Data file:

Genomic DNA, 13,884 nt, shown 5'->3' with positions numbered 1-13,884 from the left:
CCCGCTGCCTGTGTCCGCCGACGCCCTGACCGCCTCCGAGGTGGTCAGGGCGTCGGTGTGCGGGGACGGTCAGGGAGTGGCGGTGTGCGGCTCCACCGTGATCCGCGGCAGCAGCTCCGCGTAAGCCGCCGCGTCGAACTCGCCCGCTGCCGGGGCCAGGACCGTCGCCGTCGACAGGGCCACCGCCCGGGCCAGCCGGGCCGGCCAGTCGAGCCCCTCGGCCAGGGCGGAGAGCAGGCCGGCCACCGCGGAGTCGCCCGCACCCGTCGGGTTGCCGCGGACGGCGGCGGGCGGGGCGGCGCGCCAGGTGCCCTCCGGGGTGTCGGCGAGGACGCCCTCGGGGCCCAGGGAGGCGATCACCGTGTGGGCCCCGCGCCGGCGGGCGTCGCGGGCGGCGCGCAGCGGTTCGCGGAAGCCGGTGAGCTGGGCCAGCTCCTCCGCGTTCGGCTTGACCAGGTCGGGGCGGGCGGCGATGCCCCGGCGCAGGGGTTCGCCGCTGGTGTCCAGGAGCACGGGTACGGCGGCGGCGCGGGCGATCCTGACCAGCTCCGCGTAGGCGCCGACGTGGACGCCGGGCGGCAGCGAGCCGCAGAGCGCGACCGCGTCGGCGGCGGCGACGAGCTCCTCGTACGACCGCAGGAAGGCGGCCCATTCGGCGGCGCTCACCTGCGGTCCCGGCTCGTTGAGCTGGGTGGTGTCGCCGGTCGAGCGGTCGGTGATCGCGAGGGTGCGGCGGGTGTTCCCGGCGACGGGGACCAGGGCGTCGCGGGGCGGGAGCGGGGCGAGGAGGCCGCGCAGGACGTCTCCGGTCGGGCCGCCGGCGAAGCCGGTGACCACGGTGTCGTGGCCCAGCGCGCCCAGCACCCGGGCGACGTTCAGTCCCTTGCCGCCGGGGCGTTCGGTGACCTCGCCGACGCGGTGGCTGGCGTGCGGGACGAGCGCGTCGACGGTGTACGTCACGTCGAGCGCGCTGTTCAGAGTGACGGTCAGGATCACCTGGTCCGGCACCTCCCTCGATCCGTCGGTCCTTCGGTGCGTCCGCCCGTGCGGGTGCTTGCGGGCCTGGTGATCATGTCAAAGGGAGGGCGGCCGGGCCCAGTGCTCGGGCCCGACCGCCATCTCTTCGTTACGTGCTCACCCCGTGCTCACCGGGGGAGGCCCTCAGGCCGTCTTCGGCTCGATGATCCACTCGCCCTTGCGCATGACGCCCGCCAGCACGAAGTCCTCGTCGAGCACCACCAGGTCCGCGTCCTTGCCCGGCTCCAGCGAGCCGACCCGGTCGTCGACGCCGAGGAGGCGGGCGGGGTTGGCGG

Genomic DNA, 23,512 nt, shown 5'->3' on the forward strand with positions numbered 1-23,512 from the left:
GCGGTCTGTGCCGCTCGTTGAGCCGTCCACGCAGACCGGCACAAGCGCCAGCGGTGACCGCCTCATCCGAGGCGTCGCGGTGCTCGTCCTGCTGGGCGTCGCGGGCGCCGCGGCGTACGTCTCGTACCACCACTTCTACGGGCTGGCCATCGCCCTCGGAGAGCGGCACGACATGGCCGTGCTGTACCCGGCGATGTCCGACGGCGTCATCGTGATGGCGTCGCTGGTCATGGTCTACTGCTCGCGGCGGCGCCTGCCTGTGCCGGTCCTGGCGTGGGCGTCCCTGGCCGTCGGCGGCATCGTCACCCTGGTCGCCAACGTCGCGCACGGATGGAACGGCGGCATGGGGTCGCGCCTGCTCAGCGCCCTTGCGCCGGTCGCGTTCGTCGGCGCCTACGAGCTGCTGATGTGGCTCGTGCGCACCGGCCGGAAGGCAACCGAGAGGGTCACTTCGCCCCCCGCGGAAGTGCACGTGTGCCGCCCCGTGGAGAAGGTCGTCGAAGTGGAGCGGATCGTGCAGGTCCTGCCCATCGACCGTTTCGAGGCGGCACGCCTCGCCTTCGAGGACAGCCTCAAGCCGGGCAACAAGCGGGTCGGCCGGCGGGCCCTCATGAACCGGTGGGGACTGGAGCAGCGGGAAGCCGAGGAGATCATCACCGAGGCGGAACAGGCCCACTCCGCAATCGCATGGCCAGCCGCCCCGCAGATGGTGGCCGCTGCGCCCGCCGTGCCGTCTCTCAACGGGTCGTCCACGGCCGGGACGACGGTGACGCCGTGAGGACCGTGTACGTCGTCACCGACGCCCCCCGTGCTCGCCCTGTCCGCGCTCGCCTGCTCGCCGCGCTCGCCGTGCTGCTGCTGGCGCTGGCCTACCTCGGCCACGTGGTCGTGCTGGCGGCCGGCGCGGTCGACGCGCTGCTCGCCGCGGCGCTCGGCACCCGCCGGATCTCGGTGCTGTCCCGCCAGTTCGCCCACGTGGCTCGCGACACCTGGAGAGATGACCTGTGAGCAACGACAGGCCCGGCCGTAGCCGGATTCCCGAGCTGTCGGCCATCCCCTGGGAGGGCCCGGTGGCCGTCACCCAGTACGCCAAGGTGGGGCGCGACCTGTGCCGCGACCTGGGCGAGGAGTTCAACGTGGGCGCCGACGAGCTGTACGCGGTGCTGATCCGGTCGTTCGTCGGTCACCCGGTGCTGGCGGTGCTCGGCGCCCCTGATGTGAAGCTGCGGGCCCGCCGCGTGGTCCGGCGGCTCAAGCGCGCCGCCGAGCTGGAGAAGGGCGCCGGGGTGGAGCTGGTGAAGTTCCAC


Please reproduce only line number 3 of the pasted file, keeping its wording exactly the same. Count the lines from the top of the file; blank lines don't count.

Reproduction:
Genomic DNA, 23,512 nt, shown 5'->3' on the forward strand with positions numbered 1-23,512 from the left: